Has he, though? Has the country been "tremendously damaged" by Snowden's disclosure? Or, if indeed "tremendous damage" has been done, was it not actually done by the government that decided it was cool to do widespread surveillance on its citizens without their consent, without a national discussion on whether sacrificing these particular liberties in the interest of national security is wise or desirable or even effective, without transparency or oversight or accountability? Wouldn't the architects of this vast dragnet be responsible for any "tremendous damage" to the country, as opposed to the man who pulled back the curtain behind which they were operating?
Because, I dunno, but it seems to me that only but the most unsophisticated terrorist plotters are going to get caught by this kind of surveillance, especially when tiny pieces of information have to be teased out of a massive data mining operation. Surely, most sophisticated terrorist groups presume they are being surveilled on mobiles and unencrypted email accounts and public social media, and use alternate methods of communication. Surely, that level of sophistication requires a different type of law enforcement strategy, something much more highly targeted. This broad program would have to be mighty effective for its disclosure to have done "tremendous harm" to the country. But is it?
• We may find out:
The National Security Agency (NSA) plans to release details of terrorist attacks thwarted by its controversial bulk surveillance of Americans' communications data, a senior US senator said on Thursday.Um. This program did not avert "the first Boston."
Senator Dianne Feinstein (Democrat, California), the chairwoman of the Senate intelligence committee, said the NSA director, General Keith Alexander, would provide "the cases where this [surveillance] has stopped a terrorist attack, both here and in other places" as early as Monday.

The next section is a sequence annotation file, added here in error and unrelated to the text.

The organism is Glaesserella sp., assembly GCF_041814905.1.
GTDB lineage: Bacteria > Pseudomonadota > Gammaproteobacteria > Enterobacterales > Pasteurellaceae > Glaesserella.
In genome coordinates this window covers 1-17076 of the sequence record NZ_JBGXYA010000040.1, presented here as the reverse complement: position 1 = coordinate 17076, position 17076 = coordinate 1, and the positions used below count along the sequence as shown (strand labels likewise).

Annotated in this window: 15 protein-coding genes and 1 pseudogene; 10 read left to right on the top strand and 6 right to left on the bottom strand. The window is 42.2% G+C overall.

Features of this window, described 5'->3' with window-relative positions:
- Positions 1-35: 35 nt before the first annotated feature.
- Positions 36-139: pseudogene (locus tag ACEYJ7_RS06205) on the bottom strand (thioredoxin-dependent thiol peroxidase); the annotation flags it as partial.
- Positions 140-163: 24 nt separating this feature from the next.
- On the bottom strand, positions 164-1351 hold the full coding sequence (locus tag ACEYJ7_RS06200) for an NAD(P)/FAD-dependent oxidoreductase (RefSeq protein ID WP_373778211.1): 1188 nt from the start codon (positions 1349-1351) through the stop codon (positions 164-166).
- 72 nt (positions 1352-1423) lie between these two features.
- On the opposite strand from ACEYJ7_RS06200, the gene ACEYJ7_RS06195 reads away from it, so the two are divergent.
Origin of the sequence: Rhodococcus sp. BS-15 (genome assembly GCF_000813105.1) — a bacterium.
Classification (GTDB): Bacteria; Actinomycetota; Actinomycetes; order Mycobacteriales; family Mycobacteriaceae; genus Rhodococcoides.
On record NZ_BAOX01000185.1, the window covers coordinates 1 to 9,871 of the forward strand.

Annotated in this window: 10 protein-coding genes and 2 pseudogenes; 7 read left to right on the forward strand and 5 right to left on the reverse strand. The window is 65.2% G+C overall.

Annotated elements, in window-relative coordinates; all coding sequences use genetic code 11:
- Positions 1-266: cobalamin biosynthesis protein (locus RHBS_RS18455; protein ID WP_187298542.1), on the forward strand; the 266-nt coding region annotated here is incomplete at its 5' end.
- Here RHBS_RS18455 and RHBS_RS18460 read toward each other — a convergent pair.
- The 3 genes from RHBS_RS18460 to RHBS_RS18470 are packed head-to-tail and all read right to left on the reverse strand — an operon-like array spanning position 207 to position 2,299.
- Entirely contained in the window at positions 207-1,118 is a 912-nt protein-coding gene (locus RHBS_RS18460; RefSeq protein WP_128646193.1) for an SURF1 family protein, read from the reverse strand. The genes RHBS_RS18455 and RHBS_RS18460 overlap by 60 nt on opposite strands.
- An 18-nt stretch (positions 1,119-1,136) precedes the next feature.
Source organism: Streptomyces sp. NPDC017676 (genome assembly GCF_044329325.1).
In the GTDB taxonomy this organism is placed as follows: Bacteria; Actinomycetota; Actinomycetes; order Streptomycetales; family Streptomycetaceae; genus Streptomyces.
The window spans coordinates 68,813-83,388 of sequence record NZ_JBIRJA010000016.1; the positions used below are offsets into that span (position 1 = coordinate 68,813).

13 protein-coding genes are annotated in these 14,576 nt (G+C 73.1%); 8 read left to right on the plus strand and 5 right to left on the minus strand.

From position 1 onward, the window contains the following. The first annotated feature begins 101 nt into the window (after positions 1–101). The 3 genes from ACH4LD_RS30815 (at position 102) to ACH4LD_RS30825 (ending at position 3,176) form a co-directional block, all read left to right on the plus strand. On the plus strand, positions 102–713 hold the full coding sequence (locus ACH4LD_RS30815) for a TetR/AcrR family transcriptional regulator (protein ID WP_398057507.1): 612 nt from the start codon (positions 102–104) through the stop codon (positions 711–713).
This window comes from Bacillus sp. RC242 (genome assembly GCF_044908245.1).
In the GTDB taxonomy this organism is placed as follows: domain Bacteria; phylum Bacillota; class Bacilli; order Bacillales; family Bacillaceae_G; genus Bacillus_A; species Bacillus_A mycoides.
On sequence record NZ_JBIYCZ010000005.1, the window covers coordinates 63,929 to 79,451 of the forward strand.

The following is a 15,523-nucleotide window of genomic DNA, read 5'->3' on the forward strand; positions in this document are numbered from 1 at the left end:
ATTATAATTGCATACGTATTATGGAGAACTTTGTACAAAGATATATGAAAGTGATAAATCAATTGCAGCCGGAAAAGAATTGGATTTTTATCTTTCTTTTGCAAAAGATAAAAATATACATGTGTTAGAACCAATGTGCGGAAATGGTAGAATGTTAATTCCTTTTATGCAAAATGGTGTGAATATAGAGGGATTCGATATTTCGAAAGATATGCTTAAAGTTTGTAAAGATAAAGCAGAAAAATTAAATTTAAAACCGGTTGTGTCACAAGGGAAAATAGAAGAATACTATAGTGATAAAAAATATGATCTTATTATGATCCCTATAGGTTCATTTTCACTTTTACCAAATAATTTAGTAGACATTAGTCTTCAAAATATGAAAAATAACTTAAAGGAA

The claim that the surveillance programs helped stop terrorist attacks has come under criticism from two US senators who sit on the intelligence committee.
"When you're talking about important liberties that the American people feel strongly about, and you want to have an intelligence program, you've got to make a case for why it provides unique value to the [intelligence] community atop what they can already have," Senator Ron Wyden, an Oregon Democrat, told the Guardian in an interview on Thursday.
But the FBI director, Robert Mueller, forcefully defended the programs on Thursday to the House judiciary committee by saying the broad surveillance could have foiled the 9/11 attacks and averted "another Boston."
• Finally: The government asked for Yahoo to allow them to spy "on certain foreign users, without a warrant," and when Yahoo "refused, saying the broad requests were unconstitutional," the judges in a secret court in Washington told them it was constitutional, leaving them "two choices: Hand over the data or break the law." The decision "has had lasting repercussions for the dozens of companies that store troves of their users' personal information and receive these national security requests—it puts them on notice that they need not even try to test their legality."
You know, at a certain point, it's not even the actual surveillance programs that are the worst breach of the public trust. It's the government's abuse of its power to force compliance with the programs.